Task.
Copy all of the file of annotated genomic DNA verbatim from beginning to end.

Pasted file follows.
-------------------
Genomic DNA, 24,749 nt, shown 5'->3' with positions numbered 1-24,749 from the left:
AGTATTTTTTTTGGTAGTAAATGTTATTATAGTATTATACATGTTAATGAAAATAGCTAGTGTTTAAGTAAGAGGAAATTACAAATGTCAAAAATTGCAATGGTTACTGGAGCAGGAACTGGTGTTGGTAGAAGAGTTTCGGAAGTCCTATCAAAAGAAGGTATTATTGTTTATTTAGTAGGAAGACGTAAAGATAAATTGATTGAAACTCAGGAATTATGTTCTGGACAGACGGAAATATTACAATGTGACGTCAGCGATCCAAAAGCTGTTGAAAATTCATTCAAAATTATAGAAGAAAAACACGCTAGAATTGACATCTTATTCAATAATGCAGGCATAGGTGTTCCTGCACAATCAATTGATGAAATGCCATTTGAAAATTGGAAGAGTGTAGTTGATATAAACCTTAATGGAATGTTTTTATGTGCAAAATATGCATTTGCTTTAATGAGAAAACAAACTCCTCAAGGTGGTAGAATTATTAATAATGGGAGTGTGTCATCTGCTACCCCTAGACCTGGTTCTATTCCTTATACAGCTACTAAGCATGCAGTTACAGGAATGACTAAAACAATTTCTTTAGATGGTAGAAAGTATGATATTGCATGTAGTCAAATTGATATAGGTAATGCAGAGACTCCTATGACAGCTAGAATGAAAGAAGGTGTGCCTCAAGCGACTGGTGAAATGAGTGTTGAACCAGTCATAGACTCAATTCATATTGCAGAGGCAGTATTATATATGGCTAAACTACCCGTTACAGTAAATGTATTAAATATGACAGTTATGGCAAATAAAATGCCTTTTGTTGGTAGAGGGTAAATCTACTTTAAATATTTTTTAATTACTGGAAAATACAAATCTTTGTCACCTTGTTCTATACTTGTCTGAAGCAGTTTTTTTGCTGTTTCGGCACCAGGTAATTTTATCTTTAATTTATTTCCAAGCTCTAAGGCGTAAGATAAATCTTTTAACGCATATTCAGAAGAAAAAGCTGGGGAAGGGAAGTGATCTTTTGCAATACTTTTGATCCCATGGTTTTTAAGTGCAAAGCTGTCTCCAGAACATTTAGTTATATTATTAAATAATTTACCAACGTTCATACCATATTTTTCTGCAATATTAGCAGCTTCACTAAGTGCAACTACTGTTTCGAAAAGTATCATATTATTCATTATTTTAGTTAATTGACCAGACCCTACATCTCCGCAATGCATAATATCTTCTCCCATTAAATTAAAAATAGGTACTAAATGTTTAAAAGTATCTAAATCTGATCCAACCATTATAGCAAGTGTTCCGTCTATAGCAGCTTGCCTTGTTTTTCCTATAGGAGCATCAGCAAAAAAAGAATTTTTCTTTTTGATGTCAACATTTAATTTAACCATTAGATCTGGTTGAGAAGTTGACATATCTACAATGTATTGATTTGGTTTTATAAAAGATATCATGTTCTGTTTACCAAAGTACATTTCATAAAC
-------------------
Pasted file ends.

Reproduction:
Genomic DNA, 24,749 nt, shown 5'->3' with positions numbered 1-24,749 from the left:
AGTATTTTTTTTGGTAGTAAATGTTATTATAGTATTATACATGTTAATGAAAATAGCTAGTGTTTAAGTAAGAGGAAATTACAAATGTCAAAAATTGCAATGGTTACTGGAGCAGGAACTGGTGTTGGTAGAAGAGTTTCGGAAGTCCTATCAAAAGAAGGTATTATTGTTTATTTAGTAGGAAGACGTAAAGATAAATTGATTGAAACTCAGGAATTATGTTCTGGACAGACGGAAATATTACAATGTGACGTCAGCGATCCAAAAGCTGTTGAAAATTCATTCAAAATTATAGAAGAAAAACACGCTAGAATTGACATCTTATTCAATAATGCAGGCATAGGTGTTCCTGCACAATCAATTGATGAAATGCCATTTGAAAATTGGAAGAGTGTAGTTGATATAAACCTTAATGGAATGTTTTTATGTGCAAAATATGCATTTGCTTTAATGAGAAAACAAACTCCTCAAGGTGGTAGAATTATTAATAATGGGAGTGTGTCATCTGCTACCCCTAGACCTGGTTCTATTCCTTATACAGCTACTAAGCATGCAGTTACAGGAATGACTAAAACAATTTCTTTAGATGGTAGAAAGTATGATATTGCATGTAGTCAAATTGATATAGGTAATGCAGAGACTCCTATGACAGCTAGAATGAAAGAAGGTGTGCCTCAAGCGACTGGTGAAATGAGTGTTGAACCAGTCATAGACTCAATTCATATTGCAGAGGCAGTATTATATATGGCTAAACTACCCGTTACAGTAAATGTATTAAATATGACAGTTATGGCAAATAAAATGCCTTTTGTTGGTAGAGGGTAAATCTACTTTAAATATTTTTTAATTACTGGAAAATACAAATCTTTGTCACCTTGTTCTATACTTGTCTGAAGCAGTTTTTTTGCTGTTTCGGCACCAGGTAATTTTATCTTTAATTTATTTCCAAGCTCTAAGGCGTAAGATAAATCTTTTAACGCATATTCAGAAGAAAAAGCTGGGGAAGGGAAGTGATCTTTTGCAATACTTTTGATCCCATGGTTTTTAAGTGCAAAGCTGTCTCCAGAACATTTAGTTATATTATTAAATAATTTACCAACGTTCATACCATATTTTTCTGCAATATTAGCAGCTTCACTAAGTGCAACTACTGTTTCGAAAAGTATCATATTATTCATTATTTTAGTTAATTGACCAGACCCTACATCTCCGCAATGCATAATATCTTCTCCCATTAAATTAAAAATAGGTACTAAATGTTTAAAAGTATCTAAATCTGATCCAACCATTATAGCAAGTGTTCCGTCTATAGCAGCTTGCCTTGTTTTTCCTATAGGAGCATCAGCAAAAAAAGAATTTTTCTTTTTGATGTCAACATTTAATTTAACCATTAGATCTGGTTGAGAAGTTGACATATCTACAATGTATTGATTTGGTTTTATAAAAGATATCATGTTCTGTTTACCAAAGTACATTTCATAAAC